The era of cellphone videos has forced white America to finally acknowledge the obvious enough patterns of racial inequity in policing. But in other parts of society we cling, still, to the idea that racial inequity is the result of “a few bad apples” rather than a core feature of the system itself.
Among the most consequential instances of this willful blindness has been our approach to fair housing. In response to centuries of unjust housing and land use policies (public and private) that target Black people and others specifically based on their race, our fair housing laws enshrine an “all lives matter” approach which actively prohibits us from explicitly referring to race even in programs intended to undo the harm caused by this history.
A new generation of local housing policymakers is attempting to directly confront this history but fair housing law leads to convoluted policies that offer further racial equity only indirectly through income or geographic targeting. This attempt to address racial injustice by proxy has become one of the defining failures of housing policy today.
Colorblindness is fundamentally at odds with what is strategically and emotionally necessary for us to move forward as a people.
Bearing Witness to a Crime
In 1966, the apartheid regime in South Africa forcibly displaced more than 20,000 people of color from their homes in central Cape Town’s District 6.
The area, a dense and racially mixed working-class community with thriving businesses and homes, had been designated a “white area” under the Group Areas Act. Under the law, only white people were allowed to own or rent property in desirably located areas like District 6.
Stores and homes were bulldozed to make way for new housing for whites only. People were forcibly relocated at gunpoint (sometimes taking only suitcases) to racially segregated townships on the cape flats, miles from public services and community institutions.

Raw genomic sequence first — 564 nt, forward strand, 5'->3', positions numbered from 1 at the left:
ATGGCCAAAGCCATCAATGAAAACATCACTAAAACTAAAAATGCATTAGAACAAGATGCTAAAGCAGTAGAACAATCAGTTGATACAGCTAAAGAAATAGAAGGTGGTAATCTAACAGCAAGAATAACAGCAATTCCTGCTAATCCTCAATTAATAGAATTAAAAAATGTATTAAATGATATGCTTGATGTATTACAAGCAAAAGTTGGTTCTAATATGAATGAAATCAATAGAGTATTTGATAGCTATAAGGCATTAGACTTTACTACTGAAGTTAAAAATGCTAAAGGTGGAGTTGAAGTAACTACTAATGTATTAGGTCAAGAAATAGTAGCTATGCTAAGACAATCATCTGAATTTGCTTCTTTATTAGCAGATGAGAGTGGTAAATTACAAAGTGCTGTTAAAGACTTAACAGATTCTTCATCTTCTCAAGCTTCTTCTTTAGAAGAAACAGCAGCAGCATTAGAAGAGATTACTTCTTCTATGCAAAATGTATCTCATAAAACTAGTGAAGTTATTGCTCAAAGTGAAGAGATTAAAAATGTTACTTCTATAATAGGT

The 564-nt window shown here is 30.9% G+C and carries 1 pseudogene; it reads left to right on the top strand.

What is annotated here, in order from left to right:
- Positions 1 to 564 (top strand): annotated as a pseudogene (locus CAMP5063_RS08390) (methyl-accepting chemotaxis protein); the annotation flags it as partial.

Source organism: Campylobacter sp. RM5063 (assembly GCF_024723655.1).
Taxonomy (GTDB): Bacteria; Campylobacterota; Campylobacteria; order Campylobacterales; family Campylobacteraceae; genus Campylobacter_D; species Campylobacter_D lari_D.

Previously District 6 had been home to strong mixed-race community institutions including soccer clubs, musical groups, and churches. But the apartheid system required racial sorting, so these institutions were destroyed along with the buildings of District 6. Social capital built over decades was erased in months.
For Americans, it is easy to see this shameful moment as a violent crime.
What has been harder for Americans to acknowledge is that at the same time, American cities were doing something shockingly similar.
In just one typical case, San Francisco systematically destroyed its strongest African-American communities in what looks, in hindsight, an awful lot like a premeditated crime.
Urban renewal in San Francisco’s Western Addition neighborhood alone displaced at least 10,000 African-American people and a large share of the city’s Black-owned businesses. At one point the city was demolishing 40 buildings a month in the area.
Unlike their South African counterparts, American planners expressed regret about the impact of these actions on African-American communities and offered reassurance that displaced people and businesses would have an opportunity to return to the rebuilt neighborhood.
Looking back, it might be tempting to see the failure to make good on relocation promises as an example of dropping the ball on a detail of implementation in an otherwise well-intentioned policy, but when you look at urban renewal in the context of the times, it seems clear that the wholesale displacement of much of the city’s African American population was quite intentional and that returning people to rebuilt neighborhoods was never a serious goal.
In 1966, the city commissioned a plan that expressed dismay over the recent growth in the city’s African American population and proposed setting a target for reducing the Black population.
Another report the same year called for the city to “move closer to standard white Anglo-Saxon Protestant characteristics.” Citing the racial composition of neighborhoods as a “blighting” factor, San Francisco targeted Black communities for demolition at a time when one study found that fully two-thirds of rental units in the city were being advertised as for “whites only.” No one at the time could have been surprised that the policy caused Black families to leave the city permanently. Fewer than 4 percent of displaced businesses ever returned to the Western Addition.